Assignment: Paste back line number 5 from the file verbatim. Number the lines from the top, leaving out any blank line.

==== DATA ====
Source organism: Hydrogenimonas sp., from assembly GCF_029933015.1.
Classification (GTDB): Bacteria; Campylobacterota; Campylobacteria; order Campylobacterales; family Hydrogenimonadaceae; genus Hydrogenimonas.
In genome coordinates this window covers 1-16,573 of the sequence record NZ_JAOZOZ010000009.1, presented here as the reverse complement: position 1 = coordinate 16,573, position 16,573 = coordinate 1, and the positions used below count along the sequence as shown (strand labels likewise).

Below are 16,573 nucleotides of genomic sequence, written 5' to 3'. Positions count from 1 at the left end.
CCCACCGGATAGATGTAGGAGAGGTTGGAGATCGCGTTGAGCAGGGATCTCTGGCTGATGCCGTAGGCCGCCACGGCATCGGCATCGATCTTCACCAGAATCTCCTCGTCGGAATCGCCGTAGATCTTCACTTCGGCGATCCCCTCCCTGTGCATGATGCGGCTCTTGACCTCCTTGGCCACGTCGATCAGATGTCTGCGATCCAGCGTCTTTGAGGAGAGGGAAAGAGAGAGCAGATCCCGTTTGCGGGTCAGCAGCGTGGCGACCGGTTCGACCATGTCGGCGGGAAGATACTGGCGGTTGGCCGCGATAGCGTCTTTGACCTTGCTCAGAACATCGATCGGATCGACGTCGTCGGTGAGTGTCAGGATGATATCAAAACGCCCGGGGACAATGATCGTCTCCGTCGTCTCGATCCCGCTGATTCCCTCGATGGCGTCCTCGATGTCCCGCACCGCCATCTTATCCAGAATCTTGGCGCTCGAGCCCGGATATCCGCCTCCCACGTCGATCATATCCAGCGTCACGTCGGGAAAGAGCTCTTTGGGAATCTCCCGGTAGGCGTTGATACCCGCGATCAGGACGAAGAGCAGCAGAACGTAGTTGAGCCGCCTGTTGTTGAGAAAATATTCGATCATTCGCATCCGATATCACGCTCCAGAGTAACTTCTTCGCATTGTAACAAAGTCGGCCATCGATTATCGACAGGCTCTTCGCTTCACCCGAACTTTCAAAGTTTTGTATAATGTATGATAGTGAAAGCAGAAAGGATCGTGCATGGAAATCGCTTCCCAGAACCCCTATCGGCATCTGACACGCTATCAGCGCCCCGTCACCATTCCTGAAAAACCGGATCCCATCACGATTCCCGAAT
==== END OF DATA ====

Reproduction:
CCCACCGGATAGATGTAGGAGAGGTTGGAGATCGCGTTGAGCAGGGATCTCTGGCTGATGCCGTAGGCCGCCACGGCATCGGCATCGATCTTCACCAGAATCTCCTCGTCGGAATCGCCGTAGATCTTCACTTCGGCGATCCCCTCCCTGTGCATGATGCGGCTCTTGACCTCCTTGGCCACGTCGATCAGATGTCTGCGATCCAGCGTCTTTGAGGAGAGGGAAAGAGAGAGCAGATCCCGTTTGCGGGTCAGCAGCGTGGCGACCGGTTCGACCATGTCGGCGGGAAGATACTGGCGGTTGGCCGCGATAGCGTCTTTGACCTTGCTCAGAACATCGATCGGATCGACGTCGTCGGTGAGTGTCAGGATGATATCAAAACGCCCGGGGACAATGATCGTCTCCGTCGTCTCGATCCCGCTGATTCCCTCGATGGCGTCCTCGATGTCCCGCACCGCCATCTTATCCAGAATCTTGGCGCTCGAGCCCGGATATCCGCCTCCCACGTCGATCATATCCAGCGTCACGTCGGGAAAGAGCTCTTTGGGAATCTCCCGGTAGGCGTTGATACCCGCGATCAGGACGAAGAGCAGCAGAACGTAGTTGAGCCGCCTGTTGTTGAGAAAATATTCGATCATTCGCATCCGATATCACGCTCCAGAGTAACTTCTTCGCATTGTAACAAAGTCGGCCATCGATTATCGACAGGCTCTTCGCTTCACCCGAACTTTCAAAGTTTTGTATAATGTATGATAGTGAAAGCAGAAAGGATCGTGCATGGAAATCGCTTCCCAGAACCCCTATCGGCATCTGACACGCTATCAGCGCCCCGTCACCATTCCTGAAAAACCGGATCCCATCACGATTCCCGAAT